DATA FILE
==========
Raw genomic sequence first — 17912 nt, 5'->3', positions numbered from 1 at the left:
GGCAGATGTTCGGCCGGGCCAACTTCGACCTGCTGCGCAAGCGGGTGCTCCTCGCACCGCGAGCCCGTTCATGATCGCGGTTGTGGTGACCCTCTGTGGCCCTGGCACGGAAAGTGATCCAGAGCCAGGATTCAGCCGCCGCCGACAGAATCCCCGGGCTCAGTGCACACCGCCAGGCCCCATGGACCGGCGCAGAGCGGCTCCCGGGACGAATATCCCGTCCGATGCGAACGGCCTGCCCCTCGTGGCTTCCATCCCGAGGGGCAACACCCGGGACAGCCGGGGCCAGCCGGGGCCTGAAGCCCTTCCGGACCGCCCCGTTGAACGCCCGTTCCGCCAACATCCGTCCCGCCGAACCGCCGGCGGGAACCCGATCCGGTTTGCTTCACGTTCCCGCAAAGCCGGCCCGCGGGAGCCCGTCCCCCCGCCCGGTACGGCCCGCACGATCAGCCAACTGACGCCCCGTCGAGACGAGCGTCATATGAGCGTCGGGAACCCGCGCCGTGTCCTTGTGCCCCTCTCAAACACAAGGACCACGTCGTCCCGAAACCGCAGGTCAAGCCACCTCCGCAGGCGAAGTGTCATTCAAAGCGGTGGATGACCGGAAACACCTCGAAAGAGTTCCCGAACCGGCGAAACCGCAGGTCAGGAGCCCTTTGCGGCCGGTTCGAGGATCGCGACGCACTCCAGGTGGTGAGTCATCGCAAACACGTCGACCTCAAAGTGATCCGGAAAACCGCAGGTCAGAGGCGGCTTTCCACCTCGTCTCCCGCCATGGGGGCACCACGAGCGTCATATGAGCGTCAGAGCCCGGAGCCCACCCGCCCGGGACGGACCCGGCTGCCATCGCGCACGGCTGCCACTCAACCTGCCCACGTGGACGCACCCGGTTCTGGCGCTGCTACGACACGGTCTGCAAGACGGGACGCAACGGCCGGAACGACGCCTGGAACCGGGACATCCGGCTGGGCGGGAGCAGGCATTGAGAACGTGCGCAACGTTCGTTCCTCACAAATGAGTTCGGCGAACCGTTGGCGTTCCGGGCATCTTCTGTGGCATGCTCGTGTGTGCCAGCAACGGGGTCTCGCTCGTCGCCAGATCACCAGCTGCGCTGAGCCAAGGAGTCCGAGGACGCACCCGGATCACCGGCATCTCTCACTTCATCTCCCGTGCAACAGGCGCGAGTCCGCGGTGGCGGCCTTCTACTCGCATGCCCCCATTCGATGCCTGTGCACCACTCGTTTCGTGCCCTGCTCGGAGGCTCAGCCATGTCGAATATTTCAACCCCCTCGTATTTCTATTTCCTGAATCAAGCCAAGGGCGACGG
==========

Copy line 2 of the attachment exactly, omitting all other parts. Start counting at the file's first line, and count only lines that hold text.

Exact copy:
GGCAGATGTTCGGCCGGGCCAACTTCGACCTGCTGCGCAAGCGGGTGCTCCTCGCACCGCGAGCCCGTTCATGATCGCGGTTGTGGTGACCCTCTGTGGCCCTGGCACGGAAAGTGATCCAGAGCCAGGATTCAGCCGCCGCCGACAGAATCCCCGGGCTCAGTGCACACCGCCAGGCCCCATGGACCGGCGCAGAGCGGCTCCCGGGACGAATATCCCGTCCGATGCGAACGGCCTGCCCCTCGTGGCTTCCATCCCGAGGGGCAACACCCGGGACAGCCGGGGCCAGCCGGGGCCTGAAGCCCTTCCGGACCGCCCCGTTGAACGCCCGTTCCGCCAACATCCGTCCCGCCGAACCGCCGGCGGGAACCCGATCCGGTTTGCTTCACGTTCCCGCAAAGCCGGCCCGCGGGAGCCCGTCCCCCCGCCCGGTACGGCCCGCACGATCAGCCAACTGACGCCCCGTCGAGACGAGCGTCATATGAGCGTCGGGAACCCGCGCCGTGTCCTTGTGCCCCTCTCAAACACAAGGACCACGTCGTCCCGAAACCGCAGGTCAAGCCACCTCCGCAGGCGAAGTGTCATTCAAAGCGGTGGATGACCGGAAACACCTCGAAAGAGTTCCCGAACCGGCGAAACCGCAGGTCAGGAGCCCTTTGCGGCCGGTTCGAGGATCGCGACGCACTCCAGGTGGTGAGTCATCGCAAACACGTCGACCTCAAAGTGATCCGGAAAACCGCAGGTCAGAGGCGGCTTTCCACCTCGTCTCCCGCCATGGGGGCACCACGAGCGTCATATGAGCGTCAGAGCCCGGAGCCCACCCGCCCGGGACGGACCCGGCTGCCATCGCGCACGGCTGCCACTCAACCTGCCCACGTGGACGCACCCGGTTCTGGCGCTGCTACGACACGGTCTGCAAGACGGGACGCAACGGCCGGAACGACGCCTGGAACCGGGACATCCGGCTGGGCGGGAGCAGGCATTGAGAACGTGCGCAACGTTCGTTCCTCACAAATGAGTTCGGCGAACCGTTGGCGTTCCGGGCATCTTCTGTGGCATGCTCGTGTGTGCCAGCAACGGGGTCTCGCTCGTCGCCAGATCACCAGCTGCGCTGAGCCAAGGAGTCCGAGGACGCACCCGGATCACCGGCATCTCTCACTTCATCTCCCGTGCAACAGGCGCGAGTCCGCGGTGGCGGCCTTCTACTCGCATGCCCCCATTCGATGCCTGTGCACCACTCGTTTCGTGCCCTGCTCGGAGGCTCAGCCATGTCGAATATTTCAACCCCCTCGTATTTCTATTTCCTGAATCAAGCCAAGGGCGACGG